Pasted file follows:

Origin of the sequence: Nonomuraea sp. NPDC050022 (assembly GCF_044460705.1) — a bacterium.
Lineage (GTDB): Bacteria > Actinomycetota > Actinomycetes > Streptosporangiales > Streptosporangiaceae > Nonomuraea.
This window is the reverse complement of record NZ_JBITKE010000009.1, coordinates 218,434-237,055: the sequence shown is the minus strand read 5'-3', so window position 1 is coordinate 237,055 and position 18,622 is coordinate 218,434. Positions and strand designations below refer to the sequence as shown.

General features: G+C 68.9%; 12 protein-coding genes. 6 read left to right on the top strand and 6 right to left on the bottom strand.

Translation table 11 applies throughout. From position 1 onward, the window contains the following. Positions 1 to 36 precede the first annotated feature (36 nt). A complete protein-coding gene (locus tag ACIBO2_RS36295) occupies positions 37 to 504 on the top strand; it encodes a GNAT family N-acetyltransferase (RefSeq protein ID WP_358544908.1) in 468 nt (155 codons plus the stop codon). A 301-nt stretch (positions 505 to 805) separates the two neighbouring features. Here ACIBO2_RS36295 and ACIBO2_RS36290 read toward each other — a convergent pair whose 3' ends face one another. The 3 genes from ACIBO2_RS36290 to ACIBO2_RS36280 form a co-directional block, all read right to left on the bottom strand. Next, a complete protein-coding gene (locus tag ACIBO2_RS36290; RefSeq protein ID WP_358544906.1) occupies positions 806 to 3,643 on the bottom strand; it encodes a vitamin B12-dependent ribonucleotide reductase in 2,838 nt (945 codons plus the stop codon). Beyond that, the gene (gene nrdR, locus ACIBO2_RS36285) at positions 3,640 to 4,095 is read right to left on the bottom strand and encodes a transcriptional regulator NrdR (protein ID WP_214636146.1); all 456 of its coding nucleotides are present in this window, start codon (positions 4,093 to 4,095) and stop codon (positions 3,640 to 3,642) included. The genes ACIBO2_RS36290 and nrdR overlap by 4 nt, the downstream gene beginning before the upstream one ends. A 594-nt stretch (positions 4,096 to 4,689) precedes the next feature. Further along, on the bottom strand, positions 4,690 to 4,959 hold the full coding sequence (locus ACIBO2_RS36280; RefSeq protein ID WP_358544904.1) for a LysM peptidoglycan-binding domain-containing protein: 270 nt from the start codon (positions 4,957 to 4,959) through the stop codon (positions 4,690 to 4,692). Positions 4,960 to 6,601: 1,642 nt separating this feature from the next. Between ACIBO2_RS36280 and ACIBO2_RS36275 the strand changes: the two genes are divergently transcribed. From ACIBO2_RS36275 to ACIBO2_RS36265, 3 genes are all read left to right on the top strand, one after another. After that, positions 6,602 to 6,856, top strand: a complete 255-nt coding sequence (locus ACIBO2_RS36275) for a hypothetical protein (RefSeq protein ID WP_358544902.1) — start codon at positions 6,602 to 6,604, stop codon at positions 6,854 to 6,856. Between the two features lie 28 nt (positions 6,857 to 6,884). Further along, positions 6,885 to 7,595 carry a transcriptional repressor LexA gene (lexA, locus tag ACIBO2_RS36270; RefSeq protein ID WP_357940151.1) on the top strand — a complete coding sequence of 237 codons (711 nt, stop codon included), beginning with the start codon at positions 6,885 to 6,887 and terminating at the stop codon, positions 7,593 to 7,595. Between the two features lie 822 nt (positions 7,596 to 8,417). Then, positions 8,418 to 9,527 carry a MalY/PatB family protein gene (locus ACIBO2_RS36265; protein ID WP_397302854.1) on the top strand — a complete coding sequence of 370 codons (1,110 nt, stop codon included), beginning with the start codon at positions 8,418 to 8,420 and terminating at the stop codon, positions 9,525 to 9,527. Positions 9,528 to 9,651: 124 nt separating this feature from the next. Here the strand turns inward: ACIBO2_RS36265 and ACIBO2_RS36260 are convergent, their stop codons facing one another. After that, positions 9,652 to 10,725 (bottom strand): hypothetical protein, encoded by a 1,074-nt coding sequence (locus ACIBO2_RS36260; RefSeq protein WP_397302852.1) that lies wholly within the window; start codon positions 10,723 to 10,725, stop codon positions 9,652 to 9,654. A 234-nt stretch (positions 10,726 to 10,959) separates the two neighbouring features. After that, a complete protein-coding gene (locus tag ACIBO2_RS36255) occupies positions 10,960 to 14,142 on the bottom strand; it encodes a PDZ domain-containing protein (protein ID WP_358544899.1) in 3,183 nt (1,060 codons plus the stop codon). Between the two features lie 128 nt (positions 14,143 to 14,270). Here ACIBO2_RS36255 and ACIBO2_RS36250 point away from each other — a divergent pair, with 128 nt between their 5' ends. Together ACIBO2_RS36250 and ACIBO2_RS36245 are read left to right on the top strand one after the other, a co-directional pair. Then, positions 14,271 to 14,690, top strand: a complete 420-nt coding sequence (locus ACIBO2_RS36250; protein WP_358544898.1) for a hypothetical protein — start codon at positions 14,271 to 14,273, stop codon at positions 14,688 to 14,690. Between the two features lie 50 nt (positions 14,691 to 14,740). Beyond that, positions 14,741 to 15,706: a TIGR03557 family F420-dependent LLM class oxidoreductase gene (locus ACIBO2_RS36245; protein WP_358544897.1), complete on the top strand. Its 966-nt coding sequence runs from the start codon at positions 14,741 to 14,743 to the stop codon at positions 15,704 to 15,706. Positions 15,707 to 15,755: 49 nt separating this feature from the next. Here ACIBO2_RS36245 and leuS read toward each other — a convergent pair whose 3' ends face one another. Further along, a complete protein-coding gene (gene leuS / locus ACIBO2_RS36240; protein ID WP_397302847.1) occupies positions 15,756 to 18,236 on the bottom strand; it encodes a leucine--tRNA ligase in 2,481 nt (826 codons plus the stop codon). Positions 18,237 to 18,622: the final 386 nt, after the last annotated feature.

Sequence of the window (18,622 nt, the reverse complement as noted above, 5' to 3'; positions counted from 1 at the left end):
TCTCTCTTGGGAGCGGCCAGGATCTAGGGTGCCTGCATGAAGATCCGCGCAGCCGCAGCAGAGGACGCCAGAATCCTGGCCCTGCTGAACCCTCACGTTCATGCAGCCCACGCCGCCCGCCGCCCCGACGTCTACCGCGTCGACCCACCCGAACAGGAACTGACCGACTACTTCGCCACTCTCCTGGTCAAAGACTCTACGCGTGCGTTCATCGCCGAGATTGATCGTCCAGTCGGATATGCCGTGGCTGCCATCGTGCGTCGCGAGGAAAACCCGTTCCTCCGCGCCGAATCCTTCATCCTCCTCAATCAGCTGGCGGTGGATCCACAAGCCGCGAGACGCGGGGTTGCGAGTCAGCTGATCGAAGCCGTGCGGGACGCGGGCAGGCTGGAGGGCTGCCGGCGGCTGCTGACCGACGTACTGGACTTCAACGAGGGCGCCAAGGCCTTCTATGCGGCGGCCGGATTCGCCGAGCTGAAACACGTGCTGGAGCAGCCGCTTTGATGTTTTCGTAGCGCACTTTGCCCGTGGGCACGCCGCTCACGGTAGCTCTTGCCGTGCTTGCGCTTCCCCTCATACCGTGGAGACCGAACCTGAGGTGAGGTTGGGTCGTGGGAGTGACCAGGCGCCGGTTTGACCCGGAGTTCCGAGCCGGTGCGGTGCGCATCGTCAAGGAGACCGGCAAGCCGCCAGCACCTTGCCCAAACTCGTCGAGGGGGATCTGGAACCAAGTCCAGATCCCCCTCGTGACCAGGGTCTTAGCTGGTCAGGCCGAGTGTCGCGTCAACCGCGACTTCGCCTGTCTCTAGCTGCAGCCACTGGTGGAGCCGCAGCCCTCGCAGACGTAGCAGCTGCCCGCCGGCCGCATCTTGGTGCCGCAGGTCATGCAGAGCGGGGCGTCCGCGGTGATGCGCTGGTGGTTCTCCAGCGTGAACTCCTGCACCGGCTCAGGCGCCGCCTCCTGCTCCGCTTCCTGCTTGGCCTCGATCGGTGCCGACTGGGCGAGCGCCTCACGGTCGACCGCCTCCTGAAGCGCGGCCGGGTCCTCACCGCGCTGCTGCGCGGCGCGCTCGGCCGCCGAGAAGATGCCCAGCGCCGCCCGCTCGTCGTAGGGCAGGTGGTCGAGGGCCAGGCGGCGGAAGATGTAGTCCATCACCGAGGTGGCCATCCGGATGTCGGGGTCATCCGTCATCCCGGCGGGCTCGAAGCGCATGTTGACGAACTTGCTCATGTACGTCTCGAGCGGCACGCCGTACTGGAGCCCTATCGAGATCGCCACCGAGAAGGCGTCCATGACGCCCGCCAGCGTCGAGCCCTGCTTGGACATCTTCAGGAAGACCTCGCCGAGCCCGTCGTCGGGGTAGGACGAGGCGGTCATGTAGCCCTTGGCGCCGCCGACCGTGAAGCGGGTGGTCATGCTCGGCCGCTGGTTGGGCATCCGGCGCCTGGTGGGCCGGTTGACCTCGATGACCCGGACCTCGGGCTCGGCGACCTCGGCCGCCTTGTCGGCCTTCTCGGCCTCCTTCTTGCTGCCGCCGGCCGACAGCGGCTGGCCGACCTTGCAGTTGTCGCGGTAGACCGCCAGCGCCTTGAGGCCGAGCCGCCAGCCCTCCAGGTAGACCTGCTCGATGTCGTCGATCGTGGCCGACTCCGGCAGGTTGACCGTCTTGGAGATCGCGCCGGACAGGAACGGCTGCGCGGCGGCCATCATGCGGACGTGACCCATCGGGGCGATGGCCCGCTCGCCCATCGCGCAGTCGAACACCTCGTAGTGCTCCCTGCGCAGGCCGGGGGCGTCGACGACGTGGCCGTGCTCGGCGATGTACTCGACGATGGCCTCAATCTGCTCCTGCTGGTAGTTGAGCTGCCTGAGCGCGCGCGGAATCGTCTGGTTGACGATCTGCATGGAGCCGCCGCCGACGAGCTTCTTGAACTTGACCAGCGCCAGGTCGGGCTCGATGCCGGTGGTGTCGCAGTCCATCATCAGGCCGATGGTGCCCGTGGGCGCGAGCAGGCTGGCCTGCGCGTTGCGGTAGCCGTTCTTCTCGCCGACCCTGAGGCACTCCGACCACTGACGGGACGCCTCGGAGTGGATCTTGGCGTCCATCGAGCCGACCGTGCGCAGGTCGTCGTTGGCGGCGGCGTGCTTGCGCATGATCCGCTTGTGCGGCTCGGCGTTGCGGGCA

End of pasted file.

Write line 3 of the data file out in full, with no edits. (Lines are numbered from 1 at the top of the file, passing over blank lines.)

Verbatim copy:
This window is the reverse complement of record NZ_JBITKE010000009.1, coordinates 218,434-237,055: the sequence shown is the minus strand read 5'-3', so window position 1 is coordinate 237,055 and position 18,622 is coordinate 218,434. Positions and strand designations below refer to the sequence as shown.